By Tyler Durden
The ongoing global semiconductor shortage is causing prices of electronics to rise while at the same time pressuring suppliers and material providers to continue raising prices. In the midst of the shortage, demand for consumer electronics has continued to rocket higher.
Ergo, industry officials believe that the increases are likely to continue, according to a new Wall Street Journal report. The effects can be easily seen in consumer electronics.
The report notes that items like one ASUS laptop that formerly cost $900 now costs $950. An HP Chromebook laptop that used to cost $220 has seen its price rise to $250. In fact, HP has raised consumer PC prices by 8% and printer prices by more than 20% in just the short span of a year. the company’s CEO blames the rise in prices on “component shortages”.
Dell Technologies Inc. Chief Financial Officer Thomas Sweet recently said: “As we think about component cost increases, we’ll adjust our pricing as appropriate.”
Bernstein analyst Toni Sacconaghi
made excuses for HP explained the price hikes by saying they reflected an absence of usual discounts, instead of all-out price increases.
Vincent Roche, the CEO of chip maker Analog Devices Inc., commented: “We’re not taking advantage of this cycle to do anything on pricing, other than where we are paying more for the additional supply that we’ve got to get on board. We’re passing that on.”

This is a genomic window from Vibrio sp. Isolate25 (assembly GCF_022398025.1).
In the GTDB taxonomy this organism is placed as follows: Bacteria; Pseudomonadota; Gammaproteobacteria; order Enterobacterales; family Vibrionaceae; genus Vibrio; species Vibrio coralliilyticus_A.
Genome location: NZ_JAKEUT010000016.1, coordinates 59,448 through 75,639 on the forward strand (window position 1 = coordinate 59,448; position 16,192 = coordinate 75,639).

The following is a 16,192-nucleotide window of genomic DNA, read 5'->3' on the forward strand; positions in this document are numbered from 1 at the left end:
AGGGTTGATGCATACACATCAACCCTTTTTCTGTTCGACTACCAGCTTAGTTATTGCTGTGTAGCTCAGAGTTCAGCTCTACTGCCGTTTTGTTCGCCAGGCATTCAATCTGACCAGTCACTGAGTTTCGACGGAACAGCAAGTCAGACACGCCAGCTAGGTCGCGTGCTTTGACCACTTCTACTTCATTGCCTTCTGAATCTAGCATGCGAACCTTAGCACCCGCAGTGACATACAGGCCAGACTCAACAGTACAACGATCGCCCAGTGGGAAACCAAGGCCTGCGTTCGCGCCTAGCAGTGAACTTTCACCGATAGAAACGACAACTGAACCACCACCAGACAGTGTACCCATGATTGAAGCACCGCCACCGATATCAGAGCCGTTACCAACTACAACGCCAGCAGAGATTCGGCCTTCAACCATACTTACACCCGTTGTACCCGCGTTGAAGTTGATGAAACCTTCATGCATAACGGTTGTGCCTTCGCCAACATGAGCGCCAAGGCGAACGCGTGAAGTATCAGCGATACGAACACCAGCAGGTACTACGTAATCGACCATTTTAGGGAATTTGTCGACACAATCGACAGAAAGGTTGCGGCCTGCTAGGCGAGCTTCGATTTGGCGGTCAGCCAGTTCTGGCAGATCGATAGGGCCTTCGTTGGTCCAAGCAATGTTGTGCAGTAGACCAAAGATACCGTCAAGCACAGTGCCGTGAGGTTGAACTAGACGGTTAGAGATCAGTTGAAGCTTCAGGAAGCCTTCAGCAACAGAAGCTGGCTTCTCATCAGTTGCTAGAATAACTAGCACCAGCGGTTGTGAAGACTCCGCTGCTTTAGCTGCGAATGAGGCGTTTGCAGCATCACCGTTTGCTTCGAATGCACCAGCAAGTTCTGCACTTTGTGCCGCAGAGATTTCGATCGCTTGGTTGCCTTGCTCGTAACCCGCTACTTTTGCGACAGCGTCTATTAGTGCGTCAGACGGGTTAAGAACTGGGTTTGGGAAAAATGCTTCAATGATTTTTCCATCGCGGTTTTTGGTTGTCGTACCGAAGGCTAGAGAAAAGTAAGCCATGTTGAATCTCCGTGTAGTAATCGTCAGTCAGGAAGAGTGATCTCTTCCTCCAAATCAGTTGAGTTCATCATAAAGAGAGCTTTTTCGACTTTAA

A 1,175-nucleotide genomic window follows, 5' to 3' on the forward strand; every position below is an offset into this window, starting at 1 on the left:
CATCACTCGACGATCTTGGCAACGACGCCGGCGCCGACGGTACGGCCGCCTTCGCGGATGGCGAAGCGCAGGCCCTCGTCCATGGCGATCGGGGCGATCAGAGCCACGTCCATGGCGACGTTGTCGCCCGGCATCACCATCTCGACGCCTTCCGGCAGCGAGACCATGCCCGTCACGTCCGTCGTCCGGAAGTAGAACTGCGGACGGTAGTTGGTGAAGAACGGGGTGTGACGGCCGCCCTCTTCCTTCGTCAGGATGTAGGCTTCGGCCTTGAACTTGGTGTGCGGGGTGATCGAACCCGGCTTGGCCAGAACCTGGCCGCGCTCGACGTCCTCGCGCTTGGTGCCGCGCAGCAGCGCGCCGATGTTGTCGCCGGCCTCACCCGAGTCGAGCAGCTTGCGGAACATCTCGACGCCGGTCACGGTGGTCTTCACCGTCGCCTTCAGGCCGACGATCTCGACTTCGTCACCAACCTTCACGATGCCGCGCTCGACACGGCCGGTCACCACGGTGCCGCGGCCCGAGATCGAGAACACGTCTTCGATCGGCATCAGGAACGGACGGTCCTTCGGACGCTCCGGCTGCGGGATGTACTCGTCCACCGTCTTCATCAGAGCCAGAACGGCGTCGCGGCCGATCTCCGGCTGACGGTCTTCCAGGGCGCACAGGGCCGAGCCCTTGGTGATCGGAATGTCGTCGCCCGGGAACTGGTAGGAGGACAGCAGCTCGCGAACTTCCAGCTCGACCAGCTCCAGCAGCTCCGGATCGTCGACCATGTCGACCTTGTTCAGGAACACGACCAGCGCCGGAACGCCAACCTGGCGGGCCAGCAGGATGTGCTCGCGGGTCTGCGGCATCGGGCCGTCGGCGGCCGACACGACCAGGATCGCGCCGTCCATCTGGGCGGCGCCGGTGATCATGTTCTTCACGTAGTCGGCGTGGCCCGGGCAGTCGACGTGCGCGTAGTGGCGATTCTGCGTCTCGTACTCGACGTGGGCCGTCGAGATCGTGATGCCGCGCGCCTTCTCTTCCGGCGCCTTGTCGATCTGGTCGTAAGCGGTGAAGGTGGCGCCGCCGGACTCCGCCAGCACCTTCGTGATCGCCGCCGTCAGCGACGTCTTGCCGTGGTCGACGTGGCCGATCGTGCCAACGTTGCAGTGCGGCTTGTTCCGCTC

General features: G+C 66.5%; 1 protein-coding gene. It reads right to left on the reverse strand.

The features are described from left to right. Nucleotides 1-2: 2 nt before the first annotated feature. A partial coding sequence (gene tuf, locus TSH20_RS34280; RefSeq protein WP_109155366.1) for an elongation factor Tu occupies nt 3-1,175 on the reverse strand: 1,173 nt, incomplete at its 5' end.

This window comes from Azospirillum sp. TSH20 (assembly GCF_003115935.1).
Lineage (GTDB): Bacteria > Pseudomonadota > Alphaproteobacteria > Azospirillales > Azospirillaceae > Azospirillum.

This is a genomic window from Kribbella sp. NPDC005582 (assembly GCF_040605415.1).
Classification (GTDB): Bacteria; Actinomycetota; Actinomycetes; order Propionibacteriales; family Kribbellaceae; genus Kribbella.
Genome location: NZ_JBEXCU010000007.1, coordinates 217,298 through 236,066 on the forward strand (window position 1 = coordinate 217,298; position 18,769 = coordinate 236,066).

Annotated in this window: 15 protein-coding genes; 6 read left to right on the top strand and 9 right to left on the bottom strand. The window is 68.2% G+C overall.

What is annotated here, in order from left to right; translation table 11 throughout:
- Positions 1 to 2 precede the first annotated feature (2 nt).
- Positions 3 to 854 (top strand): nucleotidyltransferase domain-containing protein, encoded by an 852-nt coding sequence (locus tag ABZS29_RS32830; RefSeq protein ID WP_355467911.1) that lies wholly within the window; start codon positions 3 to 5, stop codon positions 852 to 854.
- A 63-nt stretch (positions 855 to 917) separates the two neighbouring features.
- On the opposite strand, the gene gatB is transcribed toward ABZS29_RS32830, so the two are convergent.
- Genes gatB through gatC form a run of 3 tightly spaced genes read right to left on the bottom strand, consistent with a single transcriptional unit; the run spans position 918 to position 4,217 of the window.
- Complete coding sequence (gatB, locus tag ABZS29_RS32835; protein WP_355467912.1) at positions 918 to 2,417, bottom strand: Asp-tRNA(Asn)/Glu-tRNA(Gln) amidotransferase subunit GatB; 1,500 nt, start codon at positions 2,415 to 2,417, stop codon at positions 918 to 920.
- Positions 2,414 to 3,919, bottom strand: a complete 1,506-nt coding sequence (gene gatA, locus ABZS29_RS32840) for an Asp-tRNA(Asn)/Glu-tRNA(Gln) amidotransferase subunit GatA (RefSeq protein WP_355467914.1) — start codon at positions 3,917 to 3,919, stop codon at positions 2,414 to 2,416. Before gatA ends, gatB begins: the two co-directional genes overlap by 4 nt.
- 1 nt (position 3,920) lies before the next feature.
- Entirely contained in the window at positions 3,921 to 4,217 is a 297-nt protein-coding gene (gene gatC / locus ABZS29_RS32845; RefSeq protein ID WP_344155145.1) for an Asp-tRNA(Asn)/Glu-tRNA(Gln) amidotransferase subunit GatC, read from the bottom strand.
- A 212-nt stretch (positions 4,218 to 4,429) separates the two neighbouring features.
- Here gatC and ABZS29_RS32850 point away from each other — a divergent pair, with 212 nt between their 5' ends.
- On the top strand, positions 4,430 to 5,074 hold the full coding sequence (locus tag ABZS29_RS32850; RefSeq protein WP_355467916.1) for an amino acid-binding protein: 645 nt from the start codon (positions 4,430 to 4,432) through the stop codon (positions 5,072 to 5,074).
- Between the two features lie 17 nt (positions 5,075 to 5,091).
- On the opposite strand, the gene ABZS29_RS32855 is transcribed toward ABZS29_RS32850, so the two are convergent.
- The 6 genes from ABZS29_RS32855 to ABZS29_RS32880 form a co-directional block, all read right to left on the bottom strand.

Hock Tan, CEO of Broadcom Inc., simply noted: “We see cost inflation.”
Digi-Key Electronics has also raised prices of semiconductor-related components by roughly 15% this year. They blame it on “pressures from the supply crunch”. Certain components now cost 40% more than they used to, according to David Stein, the company’s vice president of global supplier management.
“Contract prices for computer memory have risen about 34% since the beginning of last year,” the Journal notes, calling the rising prices “part of broader uptick in inflation in the U.S. economy”.
The median price of the top 20 bestselling microcontrollers is up by more than 12% since the middle of last year, according to Supplyframe Inc.
Dale Ford, the chief analyst at the Electronic Components Industry Association, concluded: “Raw-material costs have gone up more recently, and I think people are now saying this is not a temporary situation. Price increases are going to be durable.”
Top image: Pixabay
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